Image Source: Lauren Hartmann
When we had our first little one, I’ll admit I was pretty clueless about babies. Aside from bottles and onesies, I had almost no idea what a tiny human might need — so when it came time to create a baby registry, I made sure to bring along my best friend who already had a toddler to advise me. I still remember wandering up and down the aisles with that laser scanning gun, pointing it at packages of pacifiers and diapers for what seemed like an eternity.
When I got to the aisle with the baby monitors, I was a bit surprised by how pricey they were, so I registered for a super basic, sound-only monitor. Weeks later at my baby shower, as I opened my umpteenth present, there it was. It was fine, but nothing special.
That trusty little monitor lasted until Baby No. 2 was about 6 months old before finally going kaput. But instead of running out to buy a new one, I decided not to replace it. True, it sometimes stressed me out a little bit to not hear my little one, but I also didn’t want to spend the money on another monitor when I knew we weren’t going to have any more babies.
Ahem, fast-forward eight months and things had definitely changed.
I was pregnant with Baby No. 3; and since we already had all the basics, I decided to spring for the video Wi-Fi-enabled baby monitor, complete with all the bells and whistles. I couldn’t help but think how wonderful it would be to check on my baby anytime I wanted, without even getting out of bed. Life was about to get so much simpler with this sanity-saving monitor. I mean, the ads promised it would!
Needless to say, that state-of-the-art monitor was pretty cool … until it wasn’t.
In the beginning, I had fun checking my phone to see what my baby was up to. I could listen in if she started to fuss while resting comfortably from the couch. It was like MAGIC.
But as time went on, I found myself becoming increasingly obsessive about checking on her.
Since the monitor was Wi-Fi-enabled, I could see my baby from my phone — no matter where I was. As a result, I found myself checking on her nonstop. I never felt like I could fully relax, because I had this strong compulsion to continually grab my phone, fire up the app, and make sure she was still OK.
The monitor would also send me alerts on the air quality and any movement during the night, so my sleep was often segmented, interrupted by alerts and any little noise. Getting a good night’s sleep was basically impossible. My baby also slept terribly, waking up at least four times on a good night, but usually more like six to 10 times.
During the daytime, I felt like a walking zombie — and a complete mess.
My husband would often suggest that I turn off the monitor, but I’d feel anxious at the mere thought of it. The urgent need I felt to make sure my baby was OK whenever she was away from me was exacerbated by the fact that I could check on her 24/7.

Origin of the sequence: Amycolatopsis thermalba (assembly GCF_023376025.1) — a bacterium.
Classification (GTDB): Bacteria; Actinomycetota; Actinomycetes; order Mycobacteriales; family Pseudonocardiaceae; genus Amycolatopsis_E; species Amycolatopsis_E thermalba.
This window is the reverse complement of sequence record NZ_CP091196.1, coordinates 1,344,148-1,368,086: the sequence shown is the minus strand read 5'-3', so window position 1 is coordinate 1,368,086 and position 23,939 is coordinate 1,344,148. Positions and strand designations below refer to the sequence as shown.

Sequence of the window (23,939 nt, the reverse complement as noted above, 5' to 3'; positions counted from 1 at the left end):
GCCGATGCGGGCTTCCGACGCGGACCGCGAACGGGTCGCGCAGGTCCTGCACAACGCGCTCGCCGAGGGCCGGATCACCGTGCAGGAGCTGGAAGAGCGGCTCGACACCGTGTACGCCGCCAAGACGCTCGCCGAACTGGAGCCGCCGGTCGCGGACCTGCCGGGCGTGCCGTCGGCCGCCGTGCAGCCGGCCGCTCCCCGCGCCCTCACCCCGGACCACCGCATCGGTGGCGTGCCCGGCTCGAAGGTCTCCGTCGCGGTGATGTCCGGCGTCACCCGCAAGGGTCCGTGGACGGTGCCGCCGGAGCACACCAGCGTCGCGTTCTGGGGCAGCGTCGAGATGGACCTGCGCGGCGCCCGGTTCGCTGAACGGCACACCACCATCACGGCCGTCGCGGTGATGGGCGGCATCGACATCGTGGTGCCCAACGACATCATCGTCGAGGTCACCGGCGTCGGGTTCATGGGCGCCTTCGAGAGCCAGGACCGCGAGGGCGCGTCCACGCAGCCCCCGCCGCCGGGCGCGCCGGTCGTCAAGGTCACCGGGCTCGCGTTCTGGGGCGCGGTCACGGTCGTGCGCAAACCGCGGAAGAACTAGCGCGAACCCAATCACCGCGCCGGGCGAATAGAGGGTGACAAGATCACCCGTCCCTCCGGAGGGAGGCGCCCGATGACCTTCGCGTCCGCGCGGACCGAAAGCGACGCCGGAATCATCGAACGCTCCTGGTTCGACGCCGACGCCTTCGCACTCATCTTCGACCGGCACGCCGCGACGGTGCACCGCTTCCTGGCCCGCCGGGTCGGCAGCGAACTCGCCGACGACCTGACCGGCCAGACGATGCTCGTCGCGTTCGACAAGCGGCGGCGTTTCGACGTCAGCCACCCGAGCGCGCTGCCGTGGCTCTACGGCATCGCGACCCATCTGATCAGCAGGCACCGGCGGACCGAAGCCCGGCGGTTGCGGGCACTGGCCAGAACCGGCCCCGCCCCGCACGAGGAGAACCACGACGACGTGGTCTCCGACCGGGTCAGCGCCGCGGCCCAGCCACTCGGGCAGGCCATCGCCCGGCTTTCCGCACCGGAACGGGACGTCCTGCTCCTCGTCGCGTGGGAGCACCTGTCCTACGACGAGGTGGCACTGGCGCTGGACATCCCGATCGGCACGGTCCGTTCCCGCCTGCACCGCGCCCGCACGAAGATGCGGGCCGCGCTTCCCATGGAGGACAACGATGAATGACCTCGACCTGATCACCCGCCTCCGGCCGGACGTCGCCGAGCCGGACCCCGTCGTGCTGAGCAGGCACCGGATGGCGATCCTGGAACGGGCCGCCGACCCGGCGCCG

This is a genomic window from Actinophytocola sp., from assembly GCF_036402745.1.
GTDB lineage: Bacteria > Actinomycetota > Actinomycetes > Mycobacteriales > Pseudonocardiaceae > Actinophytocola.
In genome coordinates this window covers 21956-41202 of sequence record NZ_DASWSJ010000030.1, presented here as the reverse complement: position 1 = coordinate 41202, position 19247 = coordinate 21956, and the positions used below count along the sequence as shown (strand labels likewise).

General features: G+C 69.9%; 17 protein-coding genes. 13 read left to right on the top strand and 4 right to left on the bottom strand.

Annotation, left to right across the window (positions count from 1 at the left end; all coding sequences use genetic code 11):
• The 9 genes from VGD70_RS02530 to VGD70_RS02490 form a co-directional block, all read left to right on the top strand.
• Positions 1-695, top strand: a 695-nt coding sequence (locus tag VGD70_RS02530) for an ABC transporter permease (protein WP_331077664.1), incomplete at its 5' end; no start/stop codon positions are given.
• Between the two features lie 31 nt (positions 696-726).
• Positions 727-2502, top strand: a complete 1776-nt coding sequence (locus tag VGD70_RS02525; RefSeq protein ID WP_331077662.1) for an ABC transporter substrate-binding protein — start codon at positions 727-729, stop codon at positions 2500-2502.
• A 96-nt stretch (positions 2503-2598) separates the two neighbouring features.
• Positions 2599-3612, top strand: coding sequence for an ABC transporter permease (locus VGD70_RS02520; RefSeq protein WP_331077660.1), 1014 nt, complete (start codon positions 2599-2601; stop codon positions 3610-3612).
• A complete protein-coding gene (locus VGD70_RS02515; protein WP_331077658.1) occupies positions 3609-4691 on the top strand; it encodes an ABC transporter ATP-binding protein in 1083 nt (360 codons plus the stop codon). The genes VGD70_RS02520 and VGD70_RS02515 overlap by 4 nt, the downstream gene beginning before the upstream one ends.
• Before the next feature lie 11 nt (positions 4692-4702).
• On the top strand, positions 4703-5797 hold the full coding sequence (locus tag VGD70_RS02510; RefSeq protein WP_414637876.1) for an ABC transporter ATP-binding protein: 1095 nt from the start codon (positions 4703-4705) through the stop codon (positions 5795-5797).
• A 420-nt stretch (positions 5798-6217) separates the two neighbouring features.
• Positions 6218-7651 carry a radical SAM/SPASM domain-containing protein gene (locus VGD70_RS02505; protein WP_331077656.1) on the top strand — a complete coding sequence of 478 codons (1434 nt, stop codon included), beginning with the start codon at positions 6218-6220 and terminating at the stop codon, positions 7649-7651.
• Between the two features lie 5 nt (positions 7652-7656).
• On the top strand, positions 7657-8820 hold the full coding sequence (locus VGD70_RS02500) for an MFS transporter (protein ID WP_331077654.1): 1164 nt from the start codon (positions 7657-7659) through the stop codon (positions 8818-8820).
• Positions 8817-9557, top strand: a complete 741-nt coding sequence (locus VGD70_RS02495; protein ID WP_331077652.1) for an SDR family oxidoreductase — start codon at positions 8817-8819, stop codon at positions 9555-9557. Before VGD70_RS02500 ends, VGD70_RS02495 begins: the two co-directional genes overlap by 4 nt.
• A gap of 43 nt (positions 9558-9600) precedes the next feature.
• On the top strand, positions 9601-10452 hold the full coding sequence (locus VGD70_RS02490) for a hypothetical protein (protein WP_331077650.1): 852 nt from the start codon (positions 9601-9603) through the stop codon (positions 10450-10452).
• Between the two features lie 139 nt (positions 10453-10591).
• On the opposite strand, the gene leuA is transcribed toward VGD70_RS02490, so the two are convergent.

Until, at last, we took a vacation — and I finally broke the cycle.
We had planned a week-long trip to a small island up in British Columbia, and because the Internet connection there was pretty spotty, I had to relinquish my precious monitor. The room we were in was lofted, so my husband and I slept upstairs while the kids slept downstairs. Because of the loft situation, and the fact that we slept with a sound machine, we didn’t hear as many of the little noises in the night (though we could obviously hear real cries). While this scenario definitely made me nervous at first, I quickly realized it was probably the best thing that ever happened for both me and my baby.
By the end of the week, my daughter — who had previously been waking up four to six times a night — was now sleeping for 12 consecutive hours. It was glorious.
Because I was no longer being woken up by every slight stirring my baby made, I wasn’t rushing in to rescue her immediately … and slowly, but surely, she had learned to soothe herself.
And so, as soon as we returned home, I ditched the monitor — and never looked back. Not only was my little one still sleeping through the night like a champ months later, but I also watched my anxiety improve dramatically in the process. I’m still close enough to her room to hear any prolonged cries, but without the monitor to alert me constantly, I’m able to sleep through her mild fussing.
In the end, that fancy monitor — with all its impressive bells and whistles — was a reminder that sometimes, too much of a good thing really is too much. I mean, I couldn’t believe that the one thing I thought would save my sanity ended up costing me so much of it. Don’t get me wrong: Technology has certainly brought us some wonderfully helpful parenting tools, but state-of-the-art, WiFi-enabled gadgets are not the be all and end all. After all, our parents managed to do just fine without them, didn’t they?
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